Take, for example, the inherently different ESG choices a B2C consumer products company will make versus a B2B manufacturing company. A consumer products company might adopt a progressive-leaning stance that will also win market share and customer loyalty with products that are environmentally friendly from their production to their packaging, and tout such attributes in their marketing. Alternatively, a B2B manufacturing company whose purpose is to enable other businesses to achieve end products or solutions might focus on supply chain resiliency, renewable energy, safety, greenhouse gases, and water use—all ways it best enables its largest customers to achieve a shared ESG strategy.


In either case, ESG must be embedded in a company’s core policies, procedures, and operations—making it even more crucial to select initiatives that are meaningful to a company’s mission. Companies that set highly ambitious ESG targets—whatever those targets may be—may invite unwelcome pressure and challenges when it comes to meeting those objectives. What is not in your ESG plan can be as important as what is.


Despite many necessarily bespoke investments, all enterprises face the same essential questions: Amid the ebb and flow of ESG viewpoints and practices, where should our business be on the spectrum? Is the company doing enough? These questions are increasingly complicated by regulatory changes and shifting cultural attitudes which present more risk than ever before.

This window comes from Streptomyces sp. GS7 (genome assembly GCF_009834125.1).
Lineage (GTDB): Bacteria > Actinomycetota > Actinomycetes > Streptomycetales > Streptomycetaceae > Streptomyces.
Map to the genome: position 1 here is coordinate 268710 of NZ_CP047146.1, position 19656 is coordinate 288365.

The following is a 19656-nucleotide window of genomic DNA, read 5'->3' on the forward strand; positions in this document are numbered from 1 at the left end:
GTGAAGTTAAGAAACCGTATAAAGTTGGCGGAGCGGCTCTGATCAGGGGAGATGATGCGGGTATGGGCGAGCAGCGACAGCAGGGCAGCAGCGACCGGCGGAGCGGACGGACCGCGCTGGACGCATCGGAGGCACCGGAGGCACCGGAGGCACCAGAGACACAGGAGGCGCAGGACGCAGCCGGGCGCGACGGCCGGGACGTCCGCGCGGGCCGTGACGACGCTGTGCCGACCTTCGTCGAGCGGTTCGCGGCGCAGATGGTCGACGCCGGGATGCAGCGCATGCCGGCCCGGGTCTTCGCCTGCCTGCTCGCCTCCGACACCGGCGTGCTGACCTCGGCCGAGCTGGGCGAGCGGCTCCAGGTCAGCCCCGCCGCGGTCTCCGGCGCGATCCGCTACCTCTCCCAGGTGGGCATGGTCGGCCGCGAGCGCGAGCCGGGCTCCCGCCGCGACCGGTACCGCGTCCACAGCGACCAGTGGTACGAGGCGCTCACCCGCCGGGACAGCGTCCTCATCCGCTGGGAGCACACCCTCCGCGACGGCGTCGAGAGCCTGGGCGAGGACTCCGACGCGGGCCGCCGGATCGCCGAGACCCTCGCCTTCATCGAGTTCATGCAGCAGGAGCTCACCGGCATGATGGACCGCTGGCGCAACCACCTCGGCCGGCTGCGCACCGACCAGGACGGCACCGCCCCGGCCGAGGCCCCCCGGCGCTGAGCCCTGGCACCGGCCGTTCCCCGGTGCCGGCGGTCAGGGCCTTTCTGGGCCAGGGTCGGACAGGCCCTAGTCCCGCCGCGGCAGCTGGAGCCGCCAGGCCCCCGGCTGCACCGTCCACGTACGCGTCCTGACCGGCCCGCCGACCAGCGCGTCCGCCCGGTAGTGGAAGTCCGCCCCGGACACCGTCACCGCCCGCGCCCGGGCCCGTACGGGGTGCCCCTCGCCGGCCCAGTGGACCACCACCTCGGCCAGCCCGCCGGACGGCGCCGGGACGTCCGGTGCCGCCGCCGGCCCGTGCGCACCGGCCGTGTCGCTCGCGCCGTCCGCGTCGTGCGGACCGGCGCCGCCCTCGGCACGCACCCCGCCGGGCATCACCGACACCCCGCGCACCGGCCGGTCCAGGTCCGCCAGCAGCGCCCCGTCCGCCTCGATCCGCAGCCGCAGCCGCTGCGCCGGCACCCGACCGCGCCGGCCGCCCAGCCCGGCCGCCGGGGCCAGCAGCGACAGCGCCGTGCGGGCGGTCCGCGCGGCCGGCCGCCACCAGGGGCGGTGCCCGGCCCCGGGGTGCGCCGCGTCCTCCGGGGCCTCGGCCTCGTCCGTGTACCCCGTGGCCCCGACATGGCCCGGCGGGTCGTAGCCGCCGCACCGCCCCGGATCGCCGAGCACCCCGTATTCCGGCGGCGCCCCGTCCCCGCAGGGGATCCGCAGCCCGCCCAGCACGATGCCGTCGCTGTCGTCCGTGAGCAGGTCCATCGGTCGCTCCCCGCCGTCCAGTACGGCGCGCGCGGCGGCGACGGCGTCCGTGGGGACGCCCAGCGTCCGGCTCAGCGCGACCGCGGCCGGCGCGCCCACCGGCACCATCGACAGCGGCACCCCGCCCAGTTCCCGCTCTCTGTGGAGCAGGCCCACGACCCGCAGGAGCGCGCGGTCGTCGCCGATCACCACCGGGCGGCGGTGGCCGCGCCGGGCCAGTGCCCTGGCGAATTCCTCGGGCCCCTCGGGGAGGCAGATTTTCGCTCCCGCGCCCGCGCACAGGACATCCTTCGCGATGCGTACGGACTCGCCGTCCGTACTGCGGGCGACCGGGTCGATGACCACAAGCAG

The CLO or GC often serves as a wayfinder between the company and Board by holding management to a set of principles that help make the tough decisions on whether to invest in a social cause, particularly aggressive net-zero emissions goal, or progressive governance strategy. In tandem, CLOs and GCs can benchmark ESG policies versus competitors, ensure that ESG goals are measurable (and ideally, tied to executive compensation) and provide regular progress reports to the Board.




Of course, ESG strategies are meant to reflect the mission, vision, and values of your Board, management, and employees while also meeting the expectations of regulators, investors, and other stakeholders. As a result, ESG policies often go beyond products and services and carry over into the contentious realm of public opinion.